We baby boomers are lucky. Lots of us anyway. We’ve reached the stage in life where we can travel like we couldn’t do when we were working and raising kids and striving for other goals. Erin O’Brien of Redondo Beach, California, is like that. And now she gives us her second installment of a lifelong dream of so many boomers: a trip to Paris.
Tartine the resident cat was nowhere in sight the morning we collected the camera, the map, and our Euros, and nibbled on a fresh baguette. No kitchen fires were set during the morning tea ceremony as I opted to use a sauce pan instead of the electric tea kettle we’d purchased the day before.
The day’s itinerary included a visit to L’Arc de Triomphe and to La Tour Eiffel, with frequent stops planned at patisseries along the way to fortify ourselves for the journey … or at least that is the excuse we came up with.
I left my husband to make his third espresso and sat on the bed to gather my postcards when I was startled by a deep growl from below. It was The Monster Under the Bed from when I was a kid. “Bonjour, Tartine,” I called to the invisible cat. It was but a brief memory of my childhood.
We set out, bus route and map in hand. Having studied French since fourth grade (which was especially enjoyable with the Mademoiselle who taught it), my husband had checked the schedules and determined our route and we were on our way.
As I gazed out of the bus window I observed, despite being blackened with years of coal soot, the old buildings were masterpieces with intricate friezes and sculptures. An audible gasp escaped my lips with my first glimpse of the Arc du Triomphe. A French woman seated in front of me turned and smiled and said, “That’s just the side view.” As our driver made the turn, our eyes widened as the monument appeared even more massive. I imagined the Allies marching underneath on the Liberation of Paris, flanked by cheering Parisians on the Champs Elysees.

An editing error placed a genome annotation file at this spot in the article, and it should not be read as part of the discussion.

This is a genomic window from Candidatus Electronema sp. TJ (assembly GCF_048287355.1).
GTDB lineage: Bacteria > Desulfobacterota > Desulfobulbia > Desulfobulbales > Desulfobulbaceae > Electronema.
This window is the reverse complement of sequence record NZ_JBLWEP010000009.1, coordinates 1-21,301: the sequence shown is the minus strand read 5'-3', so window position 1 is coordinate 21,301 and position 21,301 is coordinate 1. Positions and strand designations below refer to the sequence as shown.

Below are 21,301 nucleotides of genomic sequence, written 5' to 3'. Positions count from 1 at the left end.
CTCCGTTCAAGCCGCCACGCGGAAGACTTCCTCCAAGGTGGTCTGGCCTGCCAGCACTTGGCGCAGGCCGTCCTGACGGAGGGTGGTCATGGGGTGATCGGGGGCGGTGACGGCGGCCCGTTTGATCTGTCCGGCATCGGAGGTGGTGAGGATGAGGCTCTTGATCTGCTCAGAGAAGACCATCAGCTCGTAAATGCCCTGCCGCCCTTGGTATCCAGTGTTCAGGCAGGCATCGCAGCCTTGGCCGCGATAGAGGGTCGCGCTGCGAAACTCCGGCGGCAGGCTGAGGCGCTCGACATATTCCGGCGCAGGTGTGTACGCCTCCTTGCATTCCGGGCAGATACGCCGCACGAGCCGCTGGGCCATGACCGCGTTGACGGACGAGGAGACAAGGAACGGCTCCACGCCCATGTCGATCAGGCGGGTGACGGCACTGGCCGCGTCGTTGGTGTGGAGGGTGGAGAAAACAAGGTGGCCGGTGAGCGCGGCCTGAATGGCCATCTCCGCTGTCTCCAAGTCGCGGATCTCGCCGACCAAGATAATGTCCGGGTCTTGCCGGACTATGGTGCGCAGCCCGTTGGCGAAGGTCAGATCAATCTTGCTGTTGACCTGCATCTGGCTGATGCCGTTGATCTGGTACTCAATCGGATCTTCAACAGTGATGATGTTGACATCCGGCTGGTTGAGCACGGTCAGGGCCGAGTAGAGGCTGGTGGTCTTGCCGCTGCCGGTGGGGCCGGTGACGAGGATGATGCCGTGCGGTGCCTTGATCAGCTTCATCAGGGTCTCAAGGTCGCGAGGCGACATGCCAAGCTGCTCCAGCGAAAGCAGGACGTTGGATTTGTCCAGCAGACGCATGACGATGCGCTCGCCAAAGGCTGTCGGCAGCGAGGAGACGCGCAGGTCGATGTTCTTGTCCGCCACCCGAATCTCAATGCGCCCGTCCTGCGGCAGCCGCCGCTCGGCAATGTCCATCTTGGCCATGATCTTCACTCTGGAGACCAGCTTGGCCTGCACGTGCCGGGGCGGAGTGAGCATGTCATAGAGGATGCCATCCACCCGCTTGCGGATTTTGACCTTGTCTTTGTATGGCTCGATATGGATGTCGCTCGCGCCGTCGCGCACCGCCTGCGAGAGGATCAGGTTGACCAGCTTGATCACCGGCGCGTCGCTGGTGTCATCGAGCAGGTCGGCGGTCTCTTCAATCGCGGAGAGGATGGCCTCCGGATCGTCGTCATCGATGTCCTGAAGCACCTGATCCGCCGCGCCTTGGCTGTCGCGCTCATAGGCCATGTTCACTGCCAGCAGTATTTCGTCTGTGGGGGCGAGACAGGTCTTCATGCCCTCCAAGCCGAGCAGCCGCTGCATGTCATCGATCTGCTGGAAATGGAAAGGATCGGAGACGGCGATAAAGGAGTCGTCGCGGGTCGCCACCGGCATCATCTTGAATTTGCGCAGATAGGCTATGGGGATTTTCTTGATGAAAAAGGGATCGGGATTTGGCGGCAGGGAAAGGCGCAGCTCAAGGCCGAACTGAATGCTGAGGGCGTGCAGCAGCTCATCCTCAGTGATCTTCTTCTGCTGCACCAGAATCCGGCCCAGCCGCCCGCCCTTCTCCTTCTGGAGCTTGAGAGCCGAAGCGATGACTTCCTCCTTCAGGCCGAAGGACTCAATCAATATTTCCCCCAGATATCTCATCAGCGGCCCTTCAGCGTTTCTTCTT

The Arc du Triomphe towered above us. The traffic, in endless concentric circles with right-of-rule laws the opposite of what we’re used to, moved in sync in a great dance. We still had farther to go before we were actually underneath the great arch.
As I surveyed my new surroundings, a young woman approached me, and her clipboard looked very familiar. It was the same woman who had approached me the previous day on our way to Notre Dame. She must have planned her own itinerary in a similar way to which we planned ours: “Hmm, at which iconic site will I see the most tourists today?” and grabbing her clipboard, hopped on a Paris bus. Once again, I stared blankly as she stepped closer and asked if I spoke English and if I’d sign something. “Go away,” I said, expressionless. This was getting easier.
I photographed The Arc du Triomphe from every angle, the French flag below, billowing in the breeze. After a climb up a narrow winding staircase to the top, the panorama offered a view of the twelve streets which fanned out like a star— thus the name of the circle around it, “‘l’etoile,” meaning, the star — from the great arch at the center.
Onward we marched from the Arc du Triomphe to a cab, for a short ride to the Eiffel Tower.
What is it that makes a monument like Eiffel’s graceful tower romantic? Is it the lacy ironwork? The history? The Audrey Hepburn films? The Eiffel Tower was a great giant, abuzz with lovers and photographers below. The artists and intellectuals who called it a monstrosity and clamored to have it torn down two years after it was erected were wrong!
We took the elevator to the second floor to take in the view which included the Arc du Triomphe, looking like a child’s building block. The wind whipped through the arches as the sun began its descent and the tower took on a golden glow. Even before nightfall, the City of Light sparkled. I felt like a kid, all over again.